When you are building a hot rod knowing how to affect your air/fuel ratio is a vital part of tuning and racing your vehicle. For those preferring the simplicity of carbureted fuel delivery, the act of adjusting idle mixture screws is one of those jobs that’s easy in theory, but difficult to master. Today we’ll be showing you how to adjust idle mixture screws to get the most out of your hot rod, and keep your engine purring.
Before you begin our How To Adjust Idle Mixture Screws DIY guide, make sure that you have your idle speed set correctly on your carburetor. If you need a guide on How To Set Idle Speed, check out our handy carbureted guide here.
Before adjusting your idle mixture screws, make sure you locate them and don’t confuse them for another part of your carburetor. If your vehicle was built after 1981 and still sports the factory carb, chances are these screws are covered with caps or limiters. These were installed due to a Federal mandate, making it more difficult for you to squeeze power from your carbureted engine.
These mandates and restrictions were put on factory carburetors to prevent people from fattening up their fuel mixture and increasing emissions. If your factory carburetor is still stock and has these limiter caps in place, it’s a good idea to leave them alone unless you are an experienced carburetor technician.
If your carburetor has these plastic caps on them, and you need help adjusting your mixture screws, it’s best to take it to a experienced mechanic.
What if I have a single barrel carburetor?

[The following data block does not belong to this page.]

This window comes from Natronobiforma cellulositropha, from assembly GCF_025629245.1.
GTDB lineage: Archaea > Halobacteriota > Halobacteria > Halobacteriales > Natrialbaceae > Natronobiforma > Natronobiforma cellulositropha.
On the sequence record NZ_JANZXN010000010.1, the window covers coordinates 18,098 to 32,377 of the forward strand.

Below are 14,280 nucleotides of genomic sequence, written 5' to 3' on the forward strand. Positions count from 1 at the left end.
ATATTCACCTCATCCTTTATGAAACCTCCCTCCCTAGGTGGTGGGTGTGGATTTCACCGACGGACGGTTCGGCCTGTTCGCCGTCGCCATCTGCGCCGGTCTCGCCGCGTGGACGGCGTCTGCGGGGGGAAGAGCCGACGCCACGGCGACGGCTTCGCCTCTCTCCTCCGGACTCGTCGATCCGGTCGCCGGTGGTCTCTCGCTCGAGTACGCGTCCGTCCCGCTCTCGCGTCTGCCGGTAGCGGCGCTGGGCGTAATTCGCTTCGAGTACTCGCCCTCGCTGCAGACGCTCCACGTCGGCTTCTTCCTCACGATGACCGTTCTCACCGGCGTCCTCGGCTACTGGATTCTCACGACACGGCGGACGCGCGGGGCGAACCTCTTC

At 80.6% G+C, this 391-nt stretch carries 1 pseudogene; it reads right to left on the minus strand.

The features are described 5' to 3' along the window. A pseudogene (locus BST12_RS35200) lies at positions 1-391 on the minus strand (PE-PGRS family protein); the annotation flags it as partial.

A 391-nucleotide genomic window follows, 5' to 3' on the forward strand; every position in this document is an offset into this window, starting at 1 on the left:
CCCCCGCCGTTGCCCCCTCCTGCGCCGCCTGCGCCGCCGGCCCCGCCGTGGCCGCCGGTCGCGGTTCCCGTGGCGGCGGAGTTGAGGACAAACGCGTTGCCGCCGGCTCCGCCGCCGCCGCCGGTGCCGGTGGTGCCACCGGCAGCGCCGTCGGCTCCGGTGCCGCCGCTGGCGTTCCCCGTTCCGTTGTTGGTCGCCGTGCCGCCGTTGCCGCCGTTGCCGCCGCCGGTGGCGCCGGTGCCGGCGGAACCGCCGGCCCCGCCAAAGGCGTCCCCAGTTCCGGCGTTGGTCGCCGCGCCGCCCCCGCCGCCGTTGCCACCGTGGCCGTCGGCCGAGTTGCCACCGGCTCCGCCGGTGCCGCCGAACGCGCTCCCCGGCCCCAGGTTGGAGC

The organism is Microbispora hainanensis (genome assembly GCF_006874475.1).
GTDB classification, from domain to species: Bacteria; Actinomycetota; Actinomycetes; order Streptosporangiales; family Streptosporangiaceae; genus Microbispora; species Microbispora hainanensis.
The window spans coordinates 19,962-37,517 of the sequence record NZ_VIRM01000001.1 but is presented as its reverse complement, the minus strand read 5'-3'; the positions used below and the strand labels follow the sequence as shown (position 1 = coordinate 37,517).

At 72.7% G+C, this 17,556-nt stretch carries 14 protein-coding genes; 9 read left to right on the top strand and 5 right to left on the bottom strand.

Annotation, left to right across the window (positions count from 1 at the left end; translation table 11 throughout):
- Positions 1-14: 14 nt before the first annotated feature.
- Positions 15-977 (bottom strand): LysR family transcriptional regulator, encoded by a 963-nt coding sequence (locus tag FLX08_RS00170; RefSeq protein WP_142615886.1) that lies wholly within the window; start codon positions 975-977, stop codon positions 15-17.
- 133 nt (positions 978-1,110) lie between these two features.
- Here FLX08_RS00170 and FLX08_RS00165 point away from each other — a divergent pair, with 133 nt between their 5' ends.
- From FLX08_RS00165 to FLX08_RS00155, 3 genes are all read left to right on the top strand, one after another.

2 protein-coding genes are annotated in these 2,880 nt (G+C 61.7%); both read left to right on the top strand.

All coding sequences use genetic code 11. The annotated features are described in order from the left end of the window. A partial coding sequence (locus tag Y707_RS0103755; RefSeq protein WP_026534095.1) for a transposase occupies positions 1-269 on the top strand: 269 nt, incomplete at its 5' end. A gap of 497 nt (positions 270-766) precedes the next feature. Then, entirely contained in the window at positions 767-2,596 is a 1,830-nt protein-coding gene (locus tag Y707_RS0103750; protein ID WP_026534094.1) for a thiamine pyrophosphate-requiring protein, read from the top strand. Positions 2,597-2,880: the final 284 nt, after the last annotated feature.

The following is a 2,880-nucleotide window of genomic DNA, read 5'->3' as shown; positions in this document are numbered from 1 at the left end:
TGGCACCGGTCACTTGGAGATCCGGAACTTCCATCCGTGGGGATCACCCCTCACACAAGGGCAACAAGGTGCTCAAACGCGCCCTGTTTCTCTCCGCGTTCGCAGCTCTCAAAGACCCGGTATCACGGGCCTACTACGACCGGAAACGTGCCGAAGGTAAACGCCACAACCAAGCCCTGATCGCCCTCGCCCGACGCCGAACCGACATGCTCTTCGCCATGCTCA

Unfortunately you won’t have the ease of adjustability that typical carburetors do, it’s a good idea to find out where your mixture screw is by reading your manual. If you still cannot adjust your idle mixture screw, try looking for tags or a special instructions panel somewhere on your hood or engine bay.
Check both on the hood and engine, as well as the air cleaner and intake manifold. Once you’ve located the screw, you can adjust your idle mixture by following these steps.
- Start car
- Bring engine to the correct idle speed
- Locate idle mixture screw
- Turn screw in until the engine begins to stumble.
- Slowly back out adjustment mixture screw until idle evens out.
- If your engine starts to run too rich (too much fuel) turn back in until your idle is even.
Still having problems setting your idle? Try using a dwell meter which will allow you to accurately read the engine speed, eliminating the “tune by ear” factor of this DIY guide.
Q : I’ve set my idle correctly but my car won’t start in the morning.
A : If you are still experiencing problems with your engine not starting when cold, or in the morning your choke may be the problem. You can easily test this the next time you go to start your car in the same circumstances. Before starting your car the next time, remove your air cleaner and look down the barrel to inspect the butterfly valve.
If it’s not closed try depressing the accelerator or manually opening the throttle arm to see if the butterfly valve closes. If your choke is manual try activating it now to see if the valve closes. Do not attempt to start your engine during this testing period, as fire or ignited fuel could travel upwards at you.
Butterfly valve seem stuck open or doesn’t want to move? Try spraying some choke cleaner at the valve and mechanism to see if the action improves. If you are still having a problem, head on over to our How To Adjust your Choke for more information.
You now know how to adjust idle mixture screws using our DIY guide, if you have any questions or comments please leave them for us below.